To me, this is the central unintended consequence of SEBI's recent clamping on MF industry practices. They have made MFs a strictly upper middle class product – only they can be served by advisors in a reasonably sustainable way. Because they are the ones who can afford to shell out 5-10K a year for advice (their total savings a year is likely to be less than a lakh – shelling out 5-10 K would mean 5-10% of their savings!). May be SEBI thinks that middle class folks can live mired in the non-alpha world of savings accounts and fixed deposits.

  • Annu says:

    >Definitely reasonably priced services (both individual consultation and annual fee ) but like friend Shrikant says, I wonder if this will be sufficiently remunerative for the consultant if he makes an all out sincere effort consuming so much time for each client. Maybe, aggregation of cases close enough to each other to require very similar, if not the same guidance can make it possible. Worth pursuing, in my opinion.

  • Vishal says:

    >I agree with what Srikanth says.

    Looking it as a business proposition, it should generate decent income for any advisory to start the business. If 3K is low an annual fee, then by increasing it, one will not get many clients and there may be only handful of wealthy clients whom you may know and who will invest.

    I had one more point. Why the fee can't be based on quantum of funds managed or as profit percentage with a small fixed annual fee. In the latter option, the client will be more assured about the advice since part of the payment is in form of profit distribution which will be depend on advice given. I understand both the options has its own pitfalls, but need a debate on why it can not be an option at all.

  • Anonymous says:

    >am also ready to pay around 3K to % K for an year. But I am against the methodology of charging it based on %of retirement benefit or what ever…

    I think example needs to be refined more.. Does an advisor living in his own need 50K per month for life sustaining??? That amount will be defitnely more than majority of Indians earn:-)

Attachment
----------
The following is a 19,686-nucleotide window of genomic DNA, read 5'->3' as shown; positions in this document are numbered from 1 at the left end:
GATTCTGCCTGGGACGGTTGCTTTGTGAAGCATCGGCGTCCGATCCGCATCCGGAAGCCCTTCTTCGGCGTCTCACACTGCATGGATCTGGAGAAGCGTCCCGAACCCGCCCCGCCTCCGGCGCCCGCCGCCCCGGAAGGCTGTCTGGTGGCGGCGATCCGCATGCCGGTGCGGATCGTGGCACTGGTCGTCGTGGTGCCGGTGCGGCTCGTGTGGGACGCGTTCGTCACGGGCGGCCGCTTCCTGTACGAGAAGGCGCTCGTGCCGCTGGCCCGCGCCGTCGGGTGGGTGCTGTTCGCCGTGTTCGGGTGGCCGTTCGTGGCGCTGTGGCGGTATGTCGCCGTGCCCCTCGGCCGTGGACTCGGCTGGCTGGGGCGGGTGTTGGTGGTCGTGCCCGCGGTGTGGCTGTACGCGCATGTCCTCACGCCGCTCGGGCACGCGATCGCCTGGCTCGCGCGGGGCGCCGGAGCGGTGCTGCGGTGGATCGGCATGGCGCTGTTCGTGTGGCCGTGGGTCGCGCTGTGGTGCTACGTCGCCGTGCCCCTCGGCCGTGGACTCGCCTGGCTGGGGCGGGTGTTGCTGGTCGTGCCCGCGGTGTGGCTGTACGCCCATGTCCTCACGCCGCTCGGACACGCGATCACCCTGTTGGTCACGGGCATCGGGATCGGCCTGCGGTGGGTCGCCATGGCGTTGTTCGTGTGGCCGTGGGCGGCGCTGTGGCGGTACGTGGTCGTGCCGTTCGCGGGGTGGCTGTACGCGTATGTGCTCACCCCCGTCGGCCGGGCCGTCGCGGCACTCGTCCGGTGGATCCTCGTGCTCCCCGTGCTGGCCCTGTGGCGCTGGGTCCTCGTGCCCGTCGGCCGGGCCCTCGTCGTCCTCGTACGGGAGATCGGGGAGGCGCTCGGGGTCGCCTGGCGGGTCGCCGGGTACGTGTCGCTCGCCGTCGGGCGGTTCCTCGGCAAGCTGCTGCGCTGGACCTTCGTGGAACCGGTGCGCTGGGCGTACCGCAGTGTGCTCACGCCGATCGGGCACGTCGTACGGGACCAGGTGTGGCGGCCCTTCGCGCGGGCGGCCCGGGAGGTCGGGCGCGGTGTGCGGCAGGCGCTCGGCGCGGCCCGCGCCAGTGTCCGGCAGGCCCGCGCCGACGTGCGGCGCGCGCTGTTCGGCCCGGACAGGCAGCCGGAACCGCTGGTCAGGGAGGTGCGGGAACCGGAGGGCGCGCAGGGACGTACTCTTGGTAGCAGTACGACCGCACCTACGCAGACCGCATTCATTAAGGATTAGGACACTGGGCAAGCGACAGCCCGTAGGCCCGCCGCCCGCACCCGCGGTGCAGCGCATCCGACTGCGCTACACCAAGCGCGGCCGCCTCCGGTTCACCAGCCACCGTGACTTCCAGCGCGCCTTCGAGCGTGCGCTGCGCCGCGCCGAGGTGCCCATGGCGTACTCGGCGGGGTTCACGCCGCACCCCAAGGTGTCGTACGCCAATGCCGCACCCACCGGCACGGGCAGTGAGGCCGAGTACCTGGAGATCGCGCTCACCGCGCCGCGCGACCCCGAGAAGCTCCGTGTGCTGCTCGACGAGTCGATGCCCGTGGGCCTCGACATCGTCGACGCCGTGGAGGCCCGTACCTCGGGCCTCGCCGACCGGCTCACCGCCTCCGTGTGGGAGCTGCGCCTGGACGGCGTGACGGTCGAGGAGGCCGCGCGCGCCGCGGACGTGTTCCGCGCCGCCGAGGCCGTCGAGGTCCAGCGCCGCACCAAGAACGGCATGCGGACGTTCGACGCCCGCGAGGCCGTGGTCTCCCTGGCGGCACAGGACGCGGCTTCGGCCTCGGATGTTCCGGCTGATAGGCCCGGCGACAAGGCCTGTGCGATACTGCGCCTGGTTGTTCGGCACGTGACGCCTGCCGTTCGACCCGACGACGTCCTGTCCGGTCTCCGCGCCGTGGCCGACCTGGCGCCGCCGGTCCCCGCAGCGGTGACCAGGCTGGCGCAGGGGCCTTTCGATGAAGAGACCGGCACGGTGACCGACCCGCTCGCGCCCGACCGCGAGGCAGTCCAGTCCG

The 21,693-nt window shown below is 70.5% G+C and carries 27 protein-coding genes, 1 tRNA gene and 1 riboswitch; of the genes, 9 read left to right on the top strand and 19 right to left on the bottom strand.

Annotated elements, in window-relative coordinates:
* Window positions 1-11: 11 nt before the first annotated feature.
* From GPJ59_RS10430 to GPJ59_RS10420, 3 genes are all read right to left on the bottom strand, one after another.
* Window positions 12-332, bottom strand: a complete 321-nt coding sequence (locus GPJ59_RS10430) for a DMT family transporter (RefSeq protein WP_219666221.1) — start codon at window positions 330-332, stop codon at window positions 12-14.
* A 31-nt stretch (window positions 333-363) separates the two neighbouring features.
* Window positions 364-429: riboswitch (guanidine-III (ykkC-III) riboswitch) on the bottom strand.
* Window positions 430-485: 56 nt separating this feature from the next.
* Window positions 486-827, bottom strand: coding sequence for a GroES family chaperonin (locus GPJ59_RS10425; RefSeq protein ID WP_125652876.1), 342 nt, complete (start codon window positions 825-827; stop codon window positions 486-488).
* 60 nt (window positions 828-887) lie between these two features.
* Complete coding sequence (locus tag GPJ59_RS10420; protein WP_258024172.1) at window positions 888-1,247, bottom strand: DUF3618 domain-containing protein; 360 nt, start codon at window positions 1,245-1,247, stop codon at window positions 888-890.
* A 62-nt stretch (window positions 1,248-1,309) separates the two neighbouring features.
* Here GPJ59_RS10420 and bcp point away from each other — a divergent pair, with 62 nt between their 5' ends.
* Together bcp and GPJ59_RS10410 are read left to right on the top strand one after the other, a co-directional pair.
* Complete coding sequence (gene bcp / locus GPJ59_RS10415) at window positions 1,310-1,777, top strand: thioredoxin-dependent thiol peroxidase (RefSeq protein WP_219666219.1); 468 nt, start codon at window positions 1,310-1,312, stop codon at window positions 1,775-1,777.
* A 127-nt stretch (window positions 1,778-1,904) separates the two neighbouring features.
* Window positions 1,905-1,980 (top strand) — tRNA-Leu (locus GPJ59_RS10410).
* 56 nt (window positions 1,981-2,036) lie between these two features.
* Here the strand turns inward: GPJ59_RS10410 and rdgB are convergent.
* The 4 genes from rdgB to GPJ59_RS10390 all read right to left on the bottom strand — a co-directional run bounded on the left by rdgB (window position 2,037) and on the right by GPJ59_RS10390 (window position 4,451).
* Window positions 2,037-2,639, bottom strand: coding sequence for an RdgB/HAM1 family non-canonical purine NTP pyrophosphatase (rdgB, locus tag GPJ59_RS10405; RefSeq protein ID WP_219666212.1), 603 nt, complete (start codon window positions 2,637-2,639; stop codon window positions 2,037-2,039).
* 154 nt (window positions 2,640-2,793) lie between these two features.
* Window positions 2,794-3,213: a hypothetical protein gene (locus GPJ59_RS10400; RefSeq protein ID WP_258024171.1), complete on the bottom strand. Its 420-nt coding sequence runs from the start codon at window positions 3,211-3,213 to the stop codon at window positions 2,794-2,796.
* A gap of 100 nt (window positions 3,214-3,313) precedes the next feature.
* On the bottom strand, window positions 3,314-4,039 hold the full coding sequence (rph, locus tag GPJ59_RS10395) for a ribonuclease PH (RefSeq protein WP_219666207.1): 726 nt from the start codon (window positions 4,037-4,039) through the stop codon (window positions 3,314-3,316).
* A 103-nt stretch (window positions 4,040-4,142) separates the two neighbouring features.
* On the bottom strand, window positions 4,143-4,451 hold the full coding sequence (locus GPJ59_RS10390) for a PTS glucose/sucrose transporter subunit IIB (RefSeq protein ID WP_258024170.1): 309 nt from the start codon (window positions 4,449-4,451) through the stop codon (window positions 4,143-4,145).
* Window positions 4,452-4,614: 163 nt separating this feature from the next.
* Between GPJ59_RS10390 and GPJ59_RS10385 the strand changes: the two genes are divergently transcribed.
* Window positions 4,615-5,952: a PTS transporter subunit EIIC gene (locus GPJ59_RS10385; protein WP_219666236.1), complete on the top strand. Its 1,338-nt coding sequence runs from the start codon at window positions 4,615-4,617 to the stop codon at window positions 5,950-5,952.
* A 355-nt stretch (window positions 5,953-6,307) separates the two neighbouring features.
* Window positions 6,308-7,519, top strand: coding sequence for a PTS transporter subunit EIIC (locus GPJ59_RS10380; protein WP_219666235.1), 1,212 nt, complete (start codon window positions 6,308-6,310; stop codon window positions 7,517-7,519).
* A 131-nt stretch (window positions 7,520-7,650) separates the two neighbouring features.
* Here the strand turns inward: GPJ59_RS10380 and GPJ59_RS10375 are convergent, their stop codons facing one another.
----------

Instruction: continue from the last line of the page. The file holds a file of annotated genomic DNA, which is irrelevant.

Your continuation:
• Anonymous says:

    >Deepak: If it's you, I would be more interested in some kind of PMS service rather than just financial planning. Let's say I give you 5 lacs to be managed with some indicative returns: you take a cut if y-o-y returns are +ve and make zilch if returns are -ve (talking at a very high-level, details like timeframe etc. would obviously have to be spelt out). That would be more interesting in my view. I think most junta online have basic financial know-how to do their own planning. And as Srikanth mentioned, financial planning alone is difficult to scale with fixed fees.

  • Anonymous says:

    >- MF etc, I can do myself and already doing with knowledge accumulated over 2-3 years by continuous reading of mags/blogs etc.
    – I am looking for stock advice, stocks which have high probability of going up very well within 1-2 years.
    – Knowing your own portfolio would be a worthwhile thing and directions on when you exit/enter etc
    – Not looking for day trading or 5% gain, looking for bets for 30 – 40% + gain in < 1 year etc.

    (pls do not laugh at above :-), even with a very small set of midcap stocks i monitor, i see some going down and then zooming up 50% within short period. It would be nice to know those kind of things ahead to profit, and I get the feeling some sharp people, eg promoters know it in some way)